These Justices, the conservative constitutionalists, made their decision based on a philosophy of law and as a result of political ascension. When people make the assertion that justices are not accountable and out of step with our democracy they don’t seem to understand our system of government. It was in fact a triumph of democracy that finally saved the day when it comes to the lives of unborn children.
What I mean by a triumph of democracy is that elections have consequences; even though one of the reprehensible things Trump did was to try and overthrow democracy by his attempted coup. In his first election campaign he made no secret of his desire to appoint justices who would adhere to the constitution. He won that first election.
Probably no other philosophical distinction divides progressive liberalism from conservatives as much as this one over the Constitution. Though in their Senate hearings the nominees were all careful to say Roe v. Wade was precedent and settled, they never said they accepted its reasoning, (at least as far as I can recall). Nor were they able to discuss that very freely as it was indeed a current issue for the Court. This is always frustrating, and what gives Senate confirmation hearings a sense of the surreal. It is a walk through a minefield with judges not quite telling us what they will do if appointed.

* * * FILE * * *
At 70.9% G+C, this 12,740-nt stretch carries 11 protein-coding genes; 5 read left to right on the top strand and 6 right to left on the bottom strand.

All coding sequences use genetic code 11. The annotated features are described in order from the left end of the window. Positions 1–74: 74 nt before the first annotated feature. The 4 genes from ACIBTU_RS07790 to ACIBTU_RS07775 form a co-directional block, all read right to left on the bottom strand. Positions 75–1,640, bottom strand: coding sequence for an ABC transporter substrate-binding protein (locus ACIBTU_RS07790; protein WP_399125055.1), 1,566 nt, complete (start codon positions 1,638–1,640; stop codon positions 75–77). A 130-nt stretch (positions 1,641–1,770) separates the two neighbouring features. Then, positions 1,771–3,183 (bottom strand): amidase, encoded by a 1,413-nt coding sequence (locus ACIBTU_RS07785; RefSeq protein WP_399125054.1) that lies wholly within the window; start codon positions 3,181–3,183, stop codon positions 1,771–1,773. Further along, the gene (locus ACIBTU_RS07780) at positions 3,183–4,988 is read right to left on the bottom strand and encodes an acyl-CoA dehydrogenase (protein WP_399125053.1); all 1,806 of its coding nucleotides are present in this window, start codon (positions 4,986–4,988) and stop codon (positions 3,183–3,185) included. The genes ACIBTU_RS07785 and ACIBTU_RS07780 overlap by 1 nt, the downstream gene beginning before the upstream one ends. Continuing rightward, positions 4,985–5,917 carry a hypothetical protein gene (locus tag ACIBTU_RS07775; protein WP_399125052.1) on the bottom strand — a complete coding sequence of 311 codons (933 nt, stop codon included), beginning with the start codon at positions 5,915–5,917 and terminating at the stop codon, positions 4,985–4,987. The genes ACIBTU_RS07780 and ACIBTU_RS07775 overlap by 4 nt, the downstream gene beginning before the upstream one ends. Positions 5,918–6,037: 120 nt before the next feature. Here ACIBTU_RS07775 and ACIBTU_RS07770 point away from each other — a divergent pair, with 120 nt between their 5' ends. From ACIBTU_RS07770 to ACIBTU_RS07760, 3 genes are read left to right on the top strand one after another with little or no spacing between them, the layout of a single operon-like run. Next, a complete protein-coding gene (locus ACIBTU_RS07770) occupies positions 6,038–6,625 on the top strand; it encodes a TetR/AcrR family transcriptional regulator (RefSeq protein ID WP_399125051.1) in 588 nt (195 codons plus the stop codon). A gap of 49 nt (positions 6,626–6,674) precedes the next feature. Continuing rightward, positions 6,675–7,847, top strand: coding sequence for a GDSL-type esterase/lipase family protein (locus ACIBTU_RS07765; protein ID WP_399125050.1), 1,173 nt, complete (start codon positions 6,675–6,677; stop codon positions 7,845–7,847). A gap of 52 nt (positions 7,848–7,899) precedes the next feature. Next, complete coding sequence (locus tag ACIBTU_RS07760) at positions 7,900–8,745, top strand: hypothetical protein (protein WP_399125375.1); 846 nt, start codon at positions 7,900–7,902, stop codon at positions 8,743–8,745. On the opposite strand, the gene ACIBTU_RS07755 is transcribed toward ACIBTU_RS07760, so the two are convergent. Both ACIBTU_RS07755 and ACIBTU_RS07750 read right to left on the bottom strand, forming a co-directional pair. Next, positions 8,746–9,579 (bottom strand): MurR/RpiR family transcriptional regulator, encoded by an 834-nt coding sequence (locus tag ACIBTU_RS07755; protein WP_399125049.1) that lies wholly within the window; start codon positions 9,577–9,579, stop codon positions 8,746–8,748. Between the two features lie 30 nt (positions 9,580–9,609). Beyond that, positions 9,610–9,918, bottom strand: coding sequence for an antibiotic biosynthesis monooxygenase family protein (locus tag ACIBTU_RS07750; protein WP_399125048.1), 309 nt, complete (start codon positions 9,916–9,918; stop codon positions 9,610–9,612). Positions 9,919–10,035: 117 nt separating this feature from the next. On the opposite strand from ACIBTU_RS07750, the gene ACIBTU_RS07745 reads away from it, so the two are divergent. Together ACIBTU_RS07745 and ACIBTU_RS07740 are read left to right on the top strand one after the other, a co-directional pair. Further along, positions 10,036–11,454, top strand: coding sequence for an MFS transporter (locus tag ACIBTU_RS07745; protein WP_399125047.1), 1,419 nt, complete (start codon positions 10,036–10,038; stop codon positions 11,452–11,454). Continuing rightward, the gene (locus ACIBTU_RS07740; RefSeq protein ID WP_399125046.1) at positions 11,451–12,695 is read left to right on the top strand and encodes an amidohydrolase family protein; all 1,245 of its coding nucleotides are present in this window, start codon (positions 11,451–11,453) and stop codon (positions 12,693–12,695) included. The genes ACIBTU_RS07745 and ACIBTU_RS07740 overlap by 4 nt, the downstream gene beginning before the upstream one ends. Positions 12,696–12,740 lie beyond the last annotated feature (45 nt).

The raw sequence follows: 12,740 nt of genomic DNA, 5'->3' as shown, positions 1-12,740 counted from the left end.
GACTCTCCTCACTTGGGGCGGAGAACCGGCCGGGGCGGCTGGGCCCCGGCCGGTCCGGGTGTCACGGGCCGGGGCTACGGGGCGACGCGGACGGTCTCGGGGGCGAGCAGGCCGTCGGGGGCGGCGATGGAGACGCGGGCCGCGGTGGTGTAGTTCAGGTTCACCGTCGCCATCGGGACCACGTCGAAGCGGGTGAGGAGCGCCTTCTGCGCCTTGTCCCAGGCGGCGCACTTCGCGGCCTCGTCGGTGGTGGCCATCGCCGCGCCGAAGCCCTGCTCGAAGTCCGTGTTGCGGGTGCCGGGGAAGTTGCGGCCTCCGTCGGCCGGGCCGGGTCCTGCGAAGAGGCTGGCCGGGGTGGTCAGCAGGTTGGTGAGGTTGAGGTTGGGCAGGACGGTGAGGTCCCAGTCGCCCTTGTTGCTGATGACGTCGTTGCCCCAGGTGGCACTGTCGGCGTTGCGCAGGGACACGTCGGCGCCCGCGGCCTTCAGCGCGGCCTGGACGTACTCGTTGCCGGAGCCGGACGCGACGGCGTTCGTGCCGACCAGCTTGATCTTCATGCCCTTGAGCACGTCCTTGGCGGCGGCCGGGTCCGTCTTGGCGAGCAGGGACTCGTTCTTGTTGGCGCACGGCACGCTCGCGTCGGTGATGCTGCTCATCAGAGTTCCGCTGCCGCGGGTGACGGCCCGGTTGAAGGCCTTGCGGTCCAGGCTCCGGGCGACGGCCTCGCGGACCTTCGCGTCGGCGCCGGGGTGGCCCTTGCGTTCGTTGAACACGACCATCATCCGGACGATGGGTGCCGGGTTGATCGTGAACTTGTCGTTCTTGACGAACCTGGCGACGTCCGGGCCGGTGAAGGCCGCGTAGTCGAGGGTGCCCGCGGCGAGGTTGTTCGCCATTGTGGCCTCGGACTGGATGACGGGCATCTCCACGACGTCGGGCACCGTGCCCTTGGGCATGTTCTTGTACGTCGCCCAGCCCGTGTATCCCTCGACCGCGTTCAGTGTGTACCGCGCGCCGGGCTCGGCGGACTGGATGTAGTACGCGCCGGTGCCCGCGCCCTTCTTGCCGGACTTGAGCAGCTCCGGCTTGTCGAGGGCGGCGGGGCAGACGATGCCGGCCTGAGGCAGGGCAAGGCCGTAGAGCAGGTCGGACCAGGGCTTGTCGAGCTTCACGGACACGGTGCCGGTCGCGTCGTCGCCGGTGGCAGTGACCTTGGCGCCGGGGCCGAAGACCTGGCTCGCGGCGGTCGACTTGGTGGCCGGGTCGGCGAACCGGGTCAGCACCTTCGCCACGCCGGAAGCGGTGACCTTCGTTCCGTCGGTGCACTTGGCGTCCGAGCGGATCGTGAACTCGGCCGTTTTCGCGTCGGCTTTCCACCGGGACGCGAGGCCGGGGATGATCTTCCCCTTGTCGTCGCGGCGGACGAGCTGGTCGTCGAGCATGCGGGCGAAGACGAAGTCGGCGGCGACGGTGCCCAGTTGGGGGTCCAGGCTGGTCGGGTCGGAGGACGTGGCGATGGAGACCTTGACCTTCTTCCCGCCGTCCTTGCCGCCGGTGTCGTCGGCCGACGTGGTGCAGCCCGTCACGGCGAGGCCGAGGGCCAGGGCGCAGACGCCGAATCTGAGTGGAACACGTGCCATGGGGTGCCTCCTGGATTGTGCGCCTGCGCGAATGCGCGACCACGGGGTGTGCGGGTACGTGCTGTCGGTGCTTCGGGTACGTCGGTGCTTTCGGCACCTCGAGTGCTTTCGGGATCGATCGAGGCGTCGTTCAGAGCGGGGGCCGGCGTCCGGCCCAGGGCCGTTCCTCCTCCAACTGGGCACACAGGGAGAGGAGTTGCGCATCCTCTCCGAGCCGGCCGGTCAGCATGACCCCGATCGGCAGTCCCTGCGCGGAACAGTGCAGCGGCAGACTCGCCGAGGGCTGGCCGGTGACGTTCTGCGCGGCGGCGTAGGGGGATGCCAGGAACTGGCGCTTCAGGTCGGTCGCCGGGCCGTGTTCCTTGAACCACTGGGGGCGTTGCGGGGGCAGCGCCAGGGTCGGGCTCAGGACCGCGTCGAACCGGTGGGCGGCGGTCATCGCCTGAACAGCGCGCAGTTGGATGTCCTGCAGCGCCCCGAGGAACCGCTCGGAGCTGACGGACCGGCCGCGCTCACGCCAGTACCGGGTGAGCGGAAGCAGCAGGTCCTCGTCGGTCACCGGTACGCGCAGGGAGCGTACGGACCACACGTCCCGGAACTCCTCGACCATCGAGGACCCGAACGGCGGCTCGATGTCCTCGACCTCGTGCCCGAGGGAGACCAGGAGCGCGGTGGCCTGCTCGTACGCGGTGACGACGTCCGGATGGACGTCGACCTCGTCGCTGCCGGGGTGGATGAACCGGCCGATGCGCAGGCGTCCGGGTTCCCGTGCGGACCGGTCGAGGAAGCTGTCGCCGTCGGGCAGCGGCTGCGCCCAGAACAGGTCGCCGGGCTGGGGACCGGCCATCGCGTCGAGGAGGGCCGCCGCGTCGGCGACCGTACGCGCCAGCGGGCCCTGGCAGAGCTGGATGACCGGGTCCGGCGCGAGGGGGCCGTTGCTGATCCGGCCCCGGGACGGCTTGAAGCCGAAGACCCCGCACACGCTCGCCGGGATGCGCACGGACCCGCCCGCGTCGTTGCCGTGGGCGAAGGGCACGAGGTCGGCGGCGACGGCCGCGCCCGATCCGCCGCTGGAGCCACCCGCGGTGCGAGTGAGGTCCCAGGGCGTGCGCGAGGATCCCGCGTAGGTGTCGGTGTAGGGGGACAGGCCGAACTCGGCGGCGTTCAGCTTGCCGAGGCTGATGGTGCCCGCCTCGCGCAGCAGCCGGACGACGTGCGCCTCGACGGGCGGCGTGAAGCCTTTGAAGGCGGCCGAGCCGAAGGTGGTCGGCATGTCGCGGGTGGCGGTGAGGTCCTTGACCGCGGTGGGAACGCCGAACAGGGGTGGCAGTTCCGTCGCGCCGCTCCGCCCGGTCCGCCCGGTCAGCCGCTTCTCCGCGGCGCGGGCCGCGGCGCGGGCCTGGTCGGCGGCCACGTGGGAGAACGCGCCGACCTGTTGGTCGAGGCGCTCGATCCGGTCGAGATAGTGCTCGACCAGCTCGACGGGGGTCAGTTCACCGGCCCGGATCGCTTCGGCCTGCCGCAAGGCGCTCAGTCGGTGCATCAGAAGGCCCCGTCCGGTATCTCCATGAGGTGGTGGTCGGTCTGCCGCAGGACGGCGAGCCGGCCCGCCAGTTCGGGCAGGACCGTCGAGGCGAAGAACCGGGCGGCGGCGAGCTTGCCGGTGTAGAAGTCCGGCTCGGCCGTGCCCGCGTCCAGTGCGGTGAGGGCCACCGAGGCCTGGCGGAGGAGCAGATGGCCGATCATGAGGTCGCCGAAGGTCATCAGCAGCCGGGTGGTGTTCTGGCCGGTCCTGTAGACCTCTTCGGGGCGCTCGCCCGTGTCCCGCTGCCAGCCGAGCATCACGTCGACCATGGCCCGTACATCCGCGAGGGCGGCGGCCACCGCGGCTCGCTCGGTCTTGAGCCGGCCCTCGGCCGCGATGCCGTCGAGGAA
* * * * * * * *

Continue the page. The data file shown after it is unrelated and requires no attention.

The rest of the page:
Where democracy prevails in this scenario is that when the people elect a President, and a Congress, then that President gets to choose justices. If the President can get them through the approval process, because he has the votes in the Senate, that is a result of democracy at work. Since we have so much political division it has been hard for either party to obtain a sure majority and have their political will established. Trump had a Senate that would back him. In this case I am glad they prevailed, and dismayed they failed to impeach the man.
As a believer in a biblical view of morality and ethics I don’t accept SCOTUS decisions as revelation from God. The Constitution is a great document, but not divinely inspired. It had to be improved, and it has been, by democratic process through amendments. The rights that are described in it are approved by the will of the people, through their votes.